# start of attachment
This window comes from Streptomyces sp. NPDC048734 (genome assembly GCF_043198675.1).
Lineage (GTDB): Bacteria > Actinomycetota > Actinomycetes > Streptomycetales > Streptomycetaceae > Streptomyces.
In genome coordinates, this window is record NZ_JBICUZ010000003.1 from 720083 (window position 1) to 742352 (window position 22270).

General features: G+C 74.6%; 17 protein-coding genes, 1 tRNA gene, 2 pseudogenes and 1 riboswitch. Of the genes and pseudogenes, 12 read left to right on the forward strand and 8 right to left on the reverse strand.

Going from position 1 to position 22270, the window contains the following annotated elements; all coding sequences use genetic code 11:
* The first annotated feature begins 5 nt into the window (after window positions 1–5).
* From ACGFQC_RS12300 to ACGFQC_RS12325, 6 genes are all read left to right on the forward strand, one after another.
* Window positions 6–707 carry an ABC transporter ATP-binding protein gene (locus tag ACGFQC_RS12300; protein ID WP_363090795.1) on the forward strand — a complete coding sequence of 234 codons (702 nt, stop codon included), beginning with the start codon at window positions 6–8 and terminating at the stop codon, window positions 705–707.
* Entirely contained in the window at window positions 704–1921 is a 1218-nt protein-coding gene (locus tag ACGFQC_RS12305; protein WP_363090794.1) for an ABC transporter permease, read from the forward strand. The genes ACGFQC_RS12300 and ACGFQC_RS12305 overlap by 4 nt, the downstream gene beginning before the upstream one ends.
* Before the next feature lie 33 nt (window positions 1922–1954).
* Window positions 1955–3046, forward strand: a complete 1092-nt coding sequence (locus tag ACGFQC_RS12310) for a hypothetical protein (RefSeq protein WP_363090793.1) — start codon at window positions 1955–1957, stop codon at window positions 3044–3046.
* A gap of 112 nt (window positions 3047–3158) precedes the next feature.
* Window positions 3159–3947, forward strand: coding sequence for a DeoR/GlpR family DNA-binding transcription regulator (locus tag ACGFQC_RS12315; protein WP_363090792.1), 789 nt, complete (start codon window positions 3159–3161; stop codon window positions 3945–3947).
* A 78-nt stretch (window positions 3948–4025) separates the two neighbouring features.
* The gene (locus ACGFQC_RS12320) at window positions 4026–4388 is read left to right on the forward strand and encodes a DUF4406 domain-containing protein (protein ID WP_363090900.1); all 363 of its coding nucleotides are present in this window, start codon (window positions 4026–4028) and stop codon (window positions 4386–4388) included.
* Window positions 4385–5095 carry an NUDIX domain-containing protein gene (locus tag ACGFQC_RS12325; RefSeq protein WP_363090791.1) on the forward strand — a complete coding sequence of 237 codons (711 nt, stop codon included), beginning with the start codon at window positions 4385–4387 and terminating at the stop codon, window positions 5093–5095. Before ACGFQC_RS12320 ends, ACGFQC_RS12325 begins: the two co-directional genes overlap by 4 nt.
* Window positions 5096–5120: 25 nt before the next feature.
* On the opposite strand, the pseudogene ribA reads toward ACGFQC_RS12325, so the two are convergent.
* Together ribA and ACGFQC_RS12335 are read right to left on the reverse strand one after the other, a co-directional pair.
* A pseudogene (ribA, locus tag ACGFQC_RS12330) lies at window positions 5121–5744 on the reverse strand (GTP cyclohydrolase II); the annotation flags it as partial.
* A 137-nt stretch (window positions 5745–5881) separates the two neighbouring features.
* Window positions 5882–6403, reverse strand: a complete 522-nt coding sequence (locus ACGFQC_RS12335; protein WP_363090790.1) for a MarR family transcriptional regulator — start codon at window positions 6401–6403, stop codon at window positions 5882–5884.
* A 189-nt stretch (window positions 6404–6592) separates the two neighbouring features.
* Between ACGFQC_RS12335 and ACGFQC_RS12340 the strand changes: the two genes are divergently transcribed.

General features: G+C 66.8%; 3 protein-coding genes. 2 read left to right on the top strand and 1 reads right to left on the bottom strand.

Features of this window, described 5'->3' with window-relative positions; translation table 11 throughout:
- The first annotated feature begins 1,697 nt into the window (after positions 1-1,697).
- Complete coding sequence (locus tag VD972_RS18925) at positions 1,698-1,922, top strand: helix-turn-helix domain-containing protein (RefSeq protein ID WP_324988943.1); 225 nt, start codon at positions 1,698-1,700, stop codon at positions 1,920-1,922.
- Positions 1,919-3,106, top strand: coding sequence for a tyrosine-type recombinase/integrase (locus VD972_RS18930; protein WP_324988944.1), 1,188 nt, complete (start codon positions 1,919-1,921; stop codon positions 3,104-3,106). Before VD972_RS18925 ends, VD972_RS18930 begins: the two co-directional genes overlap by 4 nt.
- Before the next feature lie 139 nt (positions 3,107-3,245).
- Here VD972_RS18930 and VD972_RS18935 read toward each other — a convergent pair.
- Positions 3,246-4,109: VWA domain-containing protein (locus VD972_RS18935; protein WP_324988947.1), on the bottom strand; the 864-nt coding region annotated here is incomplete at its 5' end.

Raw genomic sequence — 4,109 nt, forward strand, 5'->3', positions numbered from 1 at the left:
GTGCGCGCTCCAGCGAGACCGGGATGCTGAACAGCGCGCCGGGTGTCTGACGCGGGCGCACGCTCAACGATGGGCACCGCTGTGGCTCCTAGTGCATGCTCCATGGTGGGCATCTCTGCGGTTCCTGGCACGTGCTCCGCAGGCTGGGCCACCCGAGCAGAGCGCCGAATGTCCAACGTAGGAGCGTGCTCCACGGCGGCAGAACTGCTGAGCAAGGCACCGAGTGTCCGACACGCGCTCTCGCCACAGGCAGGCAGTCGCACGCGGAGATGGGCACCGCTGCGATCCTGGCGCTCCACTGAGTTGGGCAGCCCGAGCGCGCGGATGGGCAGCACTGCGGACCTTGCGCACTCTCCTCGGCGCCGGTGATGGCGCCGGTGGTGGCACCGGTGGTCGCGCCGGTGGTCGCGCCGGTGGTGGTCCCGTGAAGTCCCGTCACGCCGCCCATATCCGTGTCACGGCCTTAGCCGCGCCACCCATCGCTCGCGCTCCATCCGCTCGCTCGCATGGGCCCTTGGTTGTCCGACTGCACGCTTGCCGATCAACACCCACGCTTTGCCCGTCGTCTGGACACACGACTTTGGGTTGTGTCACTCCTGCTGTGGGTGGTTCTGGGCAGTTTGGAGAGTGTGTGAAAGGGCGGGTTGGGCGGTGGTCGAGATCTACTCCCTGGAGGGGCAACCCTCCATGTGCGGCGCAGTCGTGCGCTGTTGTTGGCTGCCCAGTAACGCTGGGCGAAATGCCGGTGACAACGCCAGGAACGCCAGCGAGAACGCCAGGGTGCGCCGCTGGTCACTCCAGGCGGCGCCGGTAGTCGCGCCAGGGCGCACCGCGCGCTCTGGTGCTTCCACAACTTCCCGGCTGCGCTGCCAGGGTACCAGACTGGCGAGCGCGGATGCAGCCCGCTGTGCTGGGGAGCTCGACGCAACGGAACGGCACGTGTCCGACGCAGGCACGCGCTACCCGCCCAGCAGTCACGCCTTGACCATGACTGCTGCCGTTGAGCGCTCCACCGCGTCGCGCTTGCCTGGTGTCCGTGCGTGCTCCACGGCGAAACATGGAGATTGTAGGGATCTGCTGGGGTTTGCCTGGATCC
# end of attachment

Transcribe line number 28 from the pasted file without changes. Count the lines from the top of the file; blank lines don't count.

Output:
- Complete coding sequence (locus tag VD972_RS18925) at positions 1,698-1,922, top strand: helix-turn-helix domain-containing protein (RefSeq protein ID WP_324988943.1); 225 nt, start codon at positions 1,698-1,700, stop codon at positions 1,920-1,922.